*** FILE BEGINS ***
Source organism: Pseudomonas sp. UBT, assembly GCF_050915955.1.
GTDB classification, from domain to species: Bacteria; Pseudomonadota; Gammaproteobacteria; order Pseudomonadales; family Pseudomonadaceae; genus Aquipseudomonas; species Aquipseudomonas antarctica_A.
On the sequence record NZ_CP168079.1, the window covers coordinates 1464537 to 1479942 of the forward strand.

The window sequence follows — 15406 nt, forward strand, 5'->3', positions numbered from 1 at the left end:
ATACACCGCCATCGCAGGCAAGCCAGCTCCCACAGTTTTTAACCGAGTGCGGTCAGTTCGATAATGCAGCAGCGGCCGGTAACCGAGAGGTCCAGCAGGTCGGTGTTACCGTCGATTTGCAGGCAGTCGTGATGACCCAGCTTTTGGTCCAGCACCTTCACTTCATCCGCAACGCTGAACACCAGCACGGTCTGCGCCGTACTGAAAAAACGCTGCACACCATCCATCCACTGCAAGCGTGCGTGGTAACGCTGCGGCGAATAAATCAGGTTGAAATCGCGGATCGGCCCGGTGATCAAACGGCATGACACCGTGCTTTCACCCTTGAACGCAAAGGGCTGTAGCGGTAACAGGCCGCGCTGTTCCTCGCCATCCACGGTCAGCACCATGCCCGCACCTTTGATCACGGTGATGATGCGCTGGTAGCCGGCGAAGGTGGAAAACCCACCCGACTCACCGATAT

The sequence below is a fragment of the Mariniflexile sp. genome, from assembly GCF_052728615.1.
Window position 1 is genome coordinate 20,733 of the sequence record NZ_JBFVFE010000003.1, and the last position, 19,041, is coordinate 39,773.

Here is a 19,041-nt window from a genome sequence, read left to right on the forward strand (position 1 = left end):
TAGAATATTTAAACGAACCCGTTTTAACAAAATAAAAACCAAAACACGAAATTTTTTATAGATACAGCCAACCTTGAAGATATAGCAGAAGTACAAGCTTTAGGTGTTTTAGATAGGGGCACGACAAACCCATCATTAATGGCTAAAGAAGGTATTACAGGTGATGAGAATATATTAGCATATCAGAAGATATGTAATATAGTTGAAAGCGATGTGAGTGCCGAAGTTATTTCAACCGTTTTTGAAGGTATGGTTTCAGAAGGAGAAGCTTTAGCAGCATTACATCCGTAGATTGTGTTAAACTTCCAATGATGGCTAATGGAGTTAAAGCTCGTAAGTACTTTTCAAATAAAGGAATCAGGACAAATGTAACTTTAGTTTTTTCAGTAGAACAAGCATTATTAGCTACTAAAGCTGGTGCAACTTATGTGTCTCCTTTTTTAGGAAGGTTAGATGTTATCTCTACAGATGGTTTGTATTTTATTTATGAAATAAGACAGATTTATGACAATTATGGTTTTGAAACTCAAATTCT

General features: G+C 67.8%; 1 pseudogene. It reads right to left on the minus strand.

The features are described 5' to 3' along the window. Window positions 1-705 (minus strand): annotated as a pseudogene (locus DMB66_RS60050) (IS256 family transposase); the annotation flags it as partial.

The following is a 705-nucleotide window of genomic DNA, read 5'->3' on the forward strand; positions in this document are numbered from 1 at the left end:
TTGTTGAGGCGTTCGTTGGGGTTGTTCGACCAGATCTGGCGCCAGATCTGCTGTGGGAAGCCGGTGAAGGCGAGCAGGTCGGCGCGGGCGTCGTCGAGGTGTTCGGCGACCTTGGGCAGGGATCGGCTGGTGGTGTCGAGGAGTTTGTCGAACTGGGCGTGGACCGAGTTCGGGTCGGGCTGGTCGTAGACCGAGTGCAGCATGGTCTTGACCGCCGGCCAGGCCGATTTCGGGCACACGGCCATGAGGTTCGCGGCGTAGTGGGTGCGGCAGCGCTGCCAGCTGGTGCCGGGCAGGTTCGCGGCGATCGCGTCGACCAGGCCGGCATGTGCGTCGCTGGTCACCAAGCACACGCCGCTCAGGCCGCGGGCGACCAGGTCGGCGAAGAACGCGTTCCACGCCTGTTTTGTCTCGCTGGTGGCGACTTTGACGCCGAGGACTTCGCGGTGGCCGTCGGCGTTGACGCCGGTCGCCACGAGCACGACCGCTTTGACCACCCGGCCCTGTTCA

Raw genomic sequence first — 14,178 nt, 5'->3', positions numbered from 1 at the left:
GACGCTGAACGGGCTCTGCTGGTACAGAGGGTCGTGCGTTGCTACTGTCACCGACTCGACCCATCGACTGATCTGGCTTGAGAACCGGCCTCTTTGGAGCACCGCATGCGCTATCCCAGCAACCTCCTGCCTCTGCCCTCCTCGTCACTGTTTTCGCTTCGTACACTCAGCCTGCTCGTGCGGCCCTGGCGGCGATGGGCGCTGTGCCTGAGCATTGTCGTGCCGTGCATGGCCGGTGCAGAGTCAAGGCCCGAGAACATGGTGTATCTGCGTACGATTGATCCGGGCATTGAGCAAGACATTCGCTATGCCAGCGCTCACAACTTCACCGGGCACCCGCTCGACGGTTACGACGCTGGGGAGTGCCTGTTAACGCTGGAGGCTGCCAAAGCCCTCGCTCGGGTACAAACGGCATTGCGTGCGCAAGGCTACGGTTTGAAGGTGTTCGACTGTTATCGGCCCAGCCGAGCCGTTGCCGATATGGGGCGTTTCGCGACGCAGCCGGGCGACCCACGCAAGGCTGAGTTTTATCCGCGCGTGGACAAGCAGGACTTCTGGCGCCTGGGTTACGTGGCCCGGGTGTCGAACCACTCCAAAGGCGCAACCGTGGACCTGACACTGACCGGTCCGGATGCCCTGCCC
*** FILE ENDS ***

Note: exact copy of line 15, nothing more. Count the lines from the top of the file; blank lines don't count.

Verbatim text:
GACGCTGAACGGGCTCTGCTGGTACAGAGGGTCGTGCGTTGCTACTGTCACCGACTCGACCCATCGACTGATCTGGCTTGAGAACCGGCCTCTTTGGAGCACCGCATGCGCTATCCCAGCAACCTCCTGCCTCTGCCCTCCTCGTCACTGTTTTCGCTTCGTACACTCAGCCTGCTCGTGCGGCCCTGGCGGCGATGGGCGCTGTGCCTGAGCATTGTCGTGCCGTGCATGGCCGGTGCAGAGTCAAGGCCCGAGAACATGGTGTATCTGCGTACGATTGATCCGGGCATTGAGCAAGACATTCGCTATGCCAGCGCTCACAACTTCACCGGGCACCCGCTCGACGGTTACGACGCTGGGGAGTGCCTGTTAACGCTGGAGGCTGCCAAAGCCCTCGCTCGGGTACAAACGGCATTGCGTGCGCAAGGCTACGGTTTGAAGGTGTTCGACTGTTATCGGCCCAGCCGAGCCGTTGCCGATATGGGGCGTTTCGCGACGCAGCCGGGCGACCCACGCAAGGCTGAGTTTTATCCGCGCGTGGACAAGCAGGACTTCTGGCGCCTGGGTTACGTGGCCCGGGTGTCGAACCACTCCAAAGGCGCAACCGTGGACCTGACACTGACCGGTCCGGATGCCCTGCCC